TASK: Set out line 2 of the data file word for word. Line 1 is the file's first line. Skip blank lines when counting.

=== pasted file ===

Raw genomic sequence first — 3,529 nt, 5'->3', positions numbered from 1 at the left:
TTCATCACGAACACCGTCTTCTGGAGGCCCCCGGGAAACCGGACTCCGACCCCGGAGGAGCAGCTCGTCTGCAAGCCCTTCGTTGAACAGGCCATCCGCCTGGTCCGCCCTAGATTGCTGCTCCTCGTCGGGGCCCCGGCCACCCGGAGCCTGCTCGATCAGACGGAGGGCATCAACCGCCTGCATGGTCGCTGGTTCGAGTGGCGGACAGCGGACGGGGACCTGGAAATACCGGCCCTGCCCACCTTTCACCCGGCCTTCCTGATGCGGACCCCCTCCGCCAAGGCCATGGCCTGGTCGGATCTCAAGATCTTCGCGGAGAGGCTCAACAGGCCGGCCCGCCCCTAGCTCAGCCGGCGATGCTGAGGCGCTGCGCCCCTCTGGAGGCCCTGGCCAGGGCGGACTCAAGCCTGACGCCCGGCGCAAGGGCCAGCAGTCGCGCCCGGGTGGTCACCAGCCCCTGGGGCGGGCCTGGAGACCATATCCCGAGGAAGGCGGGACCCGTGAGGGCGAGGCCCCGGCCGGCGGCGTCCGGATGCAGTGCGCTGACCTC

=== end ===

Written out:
TTCATCACGAACACCGTCTTCTGGAGGCCCCCGGGAAACCGGACTCCGACCCCGGAGGAGCAGCTCGTCTGCAAGCCCTTCGTTGAACAGGCCATCCGCCTGGTCCGCCCTAGATTGCTGCTCCTCGTCGGGGCCCCGGCCACCCGGAGCCTGCTCGATCAGACGGAGGGCATCAACCGCCTGCATGGTCGCTGGTTCGAGTGGCGGACAGCGGACGGGGACCTGGAAATACCGGCCCTGCCCACCTTTCACCCGGCCTTCCTGATGCGGACCCCCTCCGCCAAGGCCATGGCCTGGTCGGATCTCAAGATCTTCGCGGAGAGGCTCAACAGGCCGGCCCGCCCCTAGCTCAGCCGGCGATGCTGAGGCGCTGCGCCCCTCTGGAGGCCCTGGCCAGGGCGGACTCAAGCCTGACGCCCGGCGCAAGGGCCAGCAGTCGCGCCCGGGTGGTCACCAGCCCCTGGGGCGGGCCTGGAGACCATATCCCGAGGAAGGCGGGACCCGTGAGGGCGAGGCCCCGGCCGGCGGCGTCCGGATGCAGTGCGCTGACCTC